Rabbit breeding may be something of a cliché when it comes to the wild, but if you are planning to launch a commercial rabbit farming enterprise, then there are a few things you will need to know about how to successfully breed rabbits in captivity. That is because commercial rabbit production needs to be predictable and manageable. Basically, you need to plan.
The first thing you need to know is that rabbits can only be bred once they reach physical and sexual maturity. Depending on the breed, you choose to farm with, that could be anything from four to seven months old. That is why it is sometimes better to invest in an older breeding pair than to buy baby rabbits, and wait for them to mature.
You will also need to consider the type of rabbit breeding you want to be involved in. Farmers who breed for meat purposes don't have to be overly concerned about the appearance of their breeding stock, their lineage or their physical attributes, but those who are breeding for show purposes, or for wool production (as is the case with angora rabbits) will need to consider genetics and more when deciding on their breeding schedule.
The average doe that is being bred to produce a litter for meat production will be bred on a thirty-five day schedule, which allows enough time for recovery after a litter of kits, and ensures that she will be receptive to her mate. It is usually a good idea to check your breeding does for general health before mating them again, as rabbits that are in ill-health will not produce a quality litter.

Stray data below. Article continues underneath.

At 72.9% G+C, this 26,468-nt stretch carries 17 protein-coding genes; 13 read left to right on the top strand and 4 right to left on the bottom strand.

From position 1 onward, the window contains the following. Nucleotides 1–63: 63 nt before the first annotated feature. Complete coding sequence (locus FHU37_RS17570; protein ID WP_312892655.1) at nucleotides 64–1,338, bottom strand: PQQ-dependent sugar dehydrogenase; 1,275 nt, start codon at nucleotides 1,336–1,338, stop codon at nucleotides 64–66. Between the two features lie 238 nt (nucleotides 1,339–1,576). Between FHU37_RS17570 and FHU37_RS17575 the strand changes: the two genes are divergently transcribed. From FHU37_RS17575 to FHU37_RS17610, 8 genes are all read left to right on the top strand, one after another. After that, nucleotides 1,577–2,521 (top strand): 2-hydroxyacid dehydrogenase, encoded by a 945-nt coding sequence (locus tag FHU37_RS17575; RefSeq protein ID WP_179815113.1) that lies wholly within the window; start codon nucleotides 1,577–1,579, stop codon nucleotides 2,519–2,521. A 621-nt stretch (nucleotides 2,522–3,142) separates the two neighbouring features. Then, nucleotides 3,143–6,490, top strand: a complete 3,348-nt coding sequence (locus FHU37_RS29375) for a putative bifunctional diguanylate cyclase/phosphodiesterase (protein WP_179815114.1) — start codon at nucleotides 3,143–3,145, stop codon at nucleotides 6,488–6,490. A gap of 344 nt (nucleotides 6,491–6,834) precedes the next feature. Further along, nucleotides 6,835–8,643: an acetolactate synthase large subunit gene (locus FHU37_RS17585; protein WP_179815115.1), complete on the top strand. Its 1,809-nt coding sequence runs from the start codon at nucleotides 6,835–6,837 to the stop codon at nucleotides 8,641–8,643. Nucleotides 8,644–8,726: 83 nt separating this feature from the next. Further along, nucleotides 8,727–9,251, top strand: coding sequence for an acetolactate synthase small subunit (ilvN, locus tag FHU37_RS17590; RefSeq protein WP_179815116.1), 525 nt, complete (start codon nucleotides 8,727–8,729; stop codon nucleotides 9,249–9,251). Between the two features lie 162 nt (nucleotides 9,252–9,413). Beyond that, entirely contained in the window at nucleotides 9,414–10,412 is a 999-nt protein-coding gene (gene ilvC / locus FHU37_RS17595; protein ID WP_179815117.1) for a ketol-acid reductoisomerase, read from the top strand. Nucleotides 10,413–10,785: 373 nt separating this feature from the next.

Bucks that are used for stud purposes are usually mated once a day, although they are able to mate more often than this. It's usually also a good idea to rest a stud buck in between mating, if he will be required to perform more than once a day.
The mating process itself is fairly simple. A doe is selected, and then moved to the buck's cage. This is done because does tend to be territorial, and are less likely to mate in their own cage. Mating should occur almost instantly if the doe is ready to breed, and many farmers allow their breeding pairs to mate twice, to ensure that the mating 'takes.'
Around twenty-eight to thirty-two days after the mating, the doe will produce a litter, which may include as many as a dozen kits, and those kits will mature enough to eat on their own within two weeks of birth.
Even in the wild, a single doe can produce up to eight hundred children, grand children and great grand children in a single breeding season (which in the case of rabbits, is nine months of the year.) It is easy to see, therefore, how a few quality-breeding pairs can stock a commercial rabbitry on their own in less than a year.
The secret to successful, commercially viable rabbit production is usually a good rabbit breeding program, which allows your breeding pairs enough rest in between litters.